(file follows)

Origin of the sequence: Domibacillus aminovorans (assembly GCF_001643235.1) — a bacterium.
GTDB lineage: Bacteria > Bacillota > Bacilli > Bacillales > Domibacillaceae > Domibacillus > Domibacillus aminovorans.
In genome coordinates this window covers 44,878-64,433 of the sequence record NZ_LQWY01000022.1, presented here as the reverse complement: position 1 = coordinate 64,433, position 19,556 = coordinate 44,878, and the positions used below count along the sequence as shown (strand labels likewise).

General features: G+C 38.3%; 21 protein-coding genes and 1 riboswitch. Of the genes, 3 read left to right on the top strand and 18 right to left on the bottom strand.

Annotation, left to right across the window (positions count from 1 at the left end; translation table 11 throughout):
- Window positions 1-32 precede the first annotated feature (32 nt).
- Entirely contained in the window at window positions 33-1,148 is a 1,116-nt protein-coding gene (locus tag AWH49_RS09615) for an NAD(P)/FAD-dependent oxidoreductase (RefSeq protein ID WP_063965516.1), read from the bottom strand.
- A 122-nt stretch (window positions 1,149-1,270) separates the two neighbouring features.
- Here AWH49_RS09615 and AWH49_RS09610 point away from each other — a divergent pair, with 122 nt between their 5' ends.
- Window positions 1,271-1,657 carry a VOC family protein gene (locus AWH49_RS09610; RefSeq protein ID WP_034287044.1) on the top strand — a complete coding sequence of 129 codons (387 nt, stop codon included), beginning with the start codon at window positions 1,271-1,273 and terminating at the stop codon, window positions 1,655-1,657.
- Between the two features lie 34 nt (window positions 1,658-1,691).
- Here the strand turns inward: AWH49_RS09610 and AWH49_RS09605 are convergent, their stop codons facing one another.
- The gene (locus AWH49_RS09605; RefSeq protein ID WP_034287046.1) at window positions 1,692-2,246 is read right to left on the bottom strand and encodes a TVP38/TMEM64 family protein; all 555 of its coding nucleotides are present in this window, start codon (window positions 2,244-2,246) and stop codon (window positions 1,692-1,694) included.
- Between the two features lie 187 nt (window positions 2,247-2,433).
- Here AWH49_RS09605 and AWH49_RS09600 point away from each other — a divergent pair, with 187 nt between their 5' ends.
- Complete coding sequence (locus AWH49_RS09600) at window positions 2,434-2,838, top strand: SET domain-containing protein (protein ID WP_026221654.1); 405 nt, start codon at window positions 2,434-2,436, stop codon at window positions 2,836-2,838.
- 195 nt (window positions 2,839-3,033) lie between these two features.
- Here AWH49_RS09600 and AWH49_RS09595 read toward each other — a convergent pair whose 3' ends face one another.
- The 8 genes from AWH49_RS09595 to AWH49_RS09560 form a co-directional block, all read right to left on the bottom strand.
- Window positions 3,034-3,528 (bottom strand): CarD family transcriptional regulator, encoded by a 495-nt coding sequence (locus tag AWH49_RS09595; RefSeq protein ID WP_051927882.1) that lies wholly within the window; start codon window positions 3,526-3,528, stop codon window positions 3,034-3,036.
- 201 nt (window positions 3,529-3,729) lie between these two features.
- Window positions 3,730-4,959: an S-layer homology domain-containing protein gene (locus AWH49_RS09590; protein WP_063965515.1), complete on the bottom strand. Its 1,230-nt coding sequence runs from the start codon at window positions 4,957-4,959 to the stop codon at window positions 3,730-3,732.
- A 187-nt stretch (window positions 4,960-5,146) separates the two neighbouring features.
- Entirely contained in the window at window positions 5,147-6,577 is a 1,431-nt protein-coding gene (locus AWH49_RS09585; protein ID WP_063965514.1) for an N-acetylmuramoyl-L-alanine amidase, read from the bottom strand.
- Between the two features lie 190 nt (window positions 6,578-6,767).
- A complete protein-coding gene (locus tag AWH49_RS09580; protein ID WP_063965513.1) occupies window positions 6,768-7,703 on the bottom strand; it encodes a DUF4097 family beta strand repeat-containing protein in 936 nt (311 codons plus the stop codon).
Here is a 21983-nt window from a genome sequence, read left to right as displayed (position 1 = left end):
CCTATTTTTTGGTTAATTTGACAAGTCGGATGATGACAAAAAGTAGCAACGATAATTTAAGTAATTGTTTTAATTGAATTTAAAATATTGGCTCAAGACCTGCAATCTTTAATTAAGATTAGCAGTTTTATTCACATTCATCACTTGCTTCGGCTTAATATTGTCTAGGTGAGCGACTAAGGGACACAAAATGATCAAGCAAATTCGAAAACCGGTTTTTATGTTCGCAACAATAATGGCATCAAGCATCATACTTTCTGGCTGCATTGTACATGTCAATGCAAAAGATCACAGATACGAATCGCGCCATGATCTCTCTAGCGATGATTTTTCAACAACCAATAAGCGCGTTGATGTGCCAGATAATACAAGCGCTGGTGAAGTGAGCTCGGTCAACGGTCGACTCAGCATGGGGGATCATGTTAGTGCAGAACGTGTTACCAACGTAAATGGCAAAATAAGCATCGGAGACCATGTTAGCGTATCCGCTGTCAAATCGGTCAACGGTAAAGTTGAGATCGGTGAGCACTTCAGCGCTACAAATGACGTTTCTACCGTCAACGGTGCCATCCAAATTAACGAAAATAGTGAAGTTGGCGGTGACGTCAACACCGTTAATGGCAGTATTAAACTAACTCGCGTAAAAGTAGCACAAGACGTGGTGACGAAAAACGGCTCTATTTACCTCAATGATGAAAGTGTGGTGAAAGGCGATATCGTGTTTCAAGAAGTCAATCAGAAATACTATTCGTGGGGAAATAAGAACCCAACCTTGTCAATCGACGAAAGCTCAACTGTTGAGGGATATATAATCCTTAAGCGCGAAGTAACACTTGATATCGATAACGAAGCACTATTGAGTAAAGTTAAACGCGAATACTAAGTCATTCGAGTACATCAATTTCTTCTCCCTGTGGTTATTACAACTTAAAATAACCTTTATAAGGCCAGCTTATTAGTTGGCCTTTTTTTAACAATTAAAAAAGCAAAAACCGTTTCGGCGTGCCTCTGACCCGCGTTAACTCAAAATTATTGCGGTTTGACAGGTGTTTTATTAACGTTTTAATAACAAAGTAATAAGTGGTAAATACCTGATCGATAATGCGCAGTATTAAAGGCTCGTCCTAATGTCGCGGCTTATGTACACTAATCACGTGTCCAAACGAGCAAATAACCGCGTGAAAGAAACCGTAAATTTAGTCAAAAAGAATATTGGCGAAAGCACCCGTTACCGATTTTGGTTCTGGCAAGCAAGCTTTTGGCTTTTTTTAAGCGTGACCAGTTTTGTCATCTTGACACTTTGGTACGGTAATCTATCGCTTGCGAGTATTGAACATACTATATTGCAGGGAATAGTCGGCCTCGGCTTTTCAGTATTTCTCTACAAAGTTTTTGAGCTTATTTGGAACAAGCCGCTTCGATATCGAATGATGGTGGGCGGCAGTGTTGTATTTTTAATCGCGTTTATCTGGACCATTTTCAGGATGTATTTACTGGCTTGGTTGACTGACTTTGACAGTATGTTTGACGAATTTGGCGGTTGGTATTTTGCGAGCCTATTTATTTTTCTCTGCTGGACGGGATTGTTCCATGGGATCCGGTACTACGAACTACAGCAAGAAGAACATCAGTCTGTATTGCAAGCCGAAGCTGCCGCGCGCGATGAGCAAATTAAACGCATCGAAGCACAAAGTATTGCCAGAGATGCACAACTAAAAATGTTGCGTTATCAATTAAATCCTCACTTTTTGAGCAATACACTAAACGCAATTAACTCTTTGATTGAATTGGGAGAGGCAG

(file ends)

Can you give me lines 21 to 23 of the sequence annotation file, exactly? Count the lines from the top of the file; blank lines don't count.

- 201 nt (window positions 3,529-3,729) lie between these two features.
- Window positions 3,730-4,959: an S-layer homology domain-containing protein gene (locus AWH49_RS09590; protein WP_063965515.1), complete on the bottom strand. Its 1,230-nt coding sequence runs from the start codon at window positions 4,957-4,959 to the stop codon at window positions 3,730-3,732.
- A 187-nt stretch (window positions 4,960-5,146) separates the two neighbouring features.